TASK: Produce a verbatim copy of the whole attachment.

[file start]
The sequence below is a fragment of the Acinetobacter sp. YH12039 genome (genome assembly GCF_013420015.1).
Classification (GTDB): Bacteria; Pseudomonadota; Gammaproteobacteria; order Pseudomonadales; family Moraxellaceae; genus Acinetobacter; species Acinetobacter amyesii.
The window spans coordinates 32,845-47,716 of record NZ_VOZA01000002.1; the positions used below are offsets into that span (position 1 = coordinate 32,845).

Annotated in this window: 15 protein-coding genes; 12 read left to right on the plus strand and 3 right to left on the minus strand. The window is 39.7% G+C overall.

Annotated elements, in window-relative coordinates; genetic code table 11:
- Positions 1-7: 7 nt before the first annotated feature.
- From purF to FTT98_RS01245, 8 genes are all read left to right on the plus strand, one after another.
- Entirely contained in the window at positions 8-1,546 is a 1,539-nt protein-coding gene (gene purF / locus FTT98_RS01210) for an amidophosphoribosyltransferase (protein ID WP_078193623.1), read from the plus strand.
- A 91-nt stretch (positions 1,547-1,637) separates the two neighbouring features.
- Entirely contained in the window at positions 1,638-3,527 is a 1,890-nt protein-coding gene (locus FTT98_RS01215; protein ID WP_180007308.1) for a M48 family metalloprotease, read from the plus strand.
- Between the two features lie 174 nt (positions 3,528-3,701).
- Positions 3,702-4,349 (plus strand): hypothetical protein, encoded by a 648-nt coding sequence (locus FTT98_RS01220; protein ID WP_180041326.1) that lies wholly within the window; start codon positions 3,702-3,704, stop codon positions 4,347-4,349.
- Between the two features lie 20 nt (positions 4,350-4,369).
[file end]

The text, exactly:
The sequence below is a fragment of the Acinetobacter sp. YH12039 genome (genome assembly GCF_013420015.1).
Classification (GTDB): Bacteria; Pseudomonadota; Gammaproteobacteria; order Pseudomonadales; family Moraxellaceae; genus Acinetobacter; species Acinetobacter amyesii.
The window spans coordinates 32,845-47,716 of record NZ_VOZA01000002.1; the positions used below are offsets into that span (position 1 = coordinate 32,845).

Annotated in this window: 15 protein-coding genes; 12 read left to right on the plus strand and 3 right to left on the minus strand. The window is 39.7% G+C overall.

Annotated elements, in window-relative coordinates; genetic code table 11:
- Positions 1-7: 7 nt before the first annotated feature.
- From purF to FTT98_RS01245, 8 genes are all read left to right on the plus strand, one after another.
- Entirely contained in the window at positions 8-1,546 is a 1,539-nt protein-coding gene (gene purF / locus FTT98_RS01210) for an amidophosphoribosyltransferase (protein ID WP_078193623.1), read from the plus strand.
- A 91-nt stretch (positions 1,547-1,637) separates the two neighbouring features.
- Entirely contained in the window at positions 1,638-3,527 is a 1,890-nt protein-coding gene (locus FTT98_RS01215; protein ID WP_180007308.1) for a M48 family metalloprotease, read from the plus strand.
- Between the two features lie 174 nt (positions 3,528-3,701).
- Positions 3,702-4,349 (plus strand): hypothetical protein, encoded by a 648-nt coding sequence (locus FTT98_RS01220; protein ID WP_180041326.1) that lies wholly within the window; start codon positions 3,702-3,704, stop codon positions 4,347-4,349.
- Between the two features lie 20 nt (positions 4,350-4,369).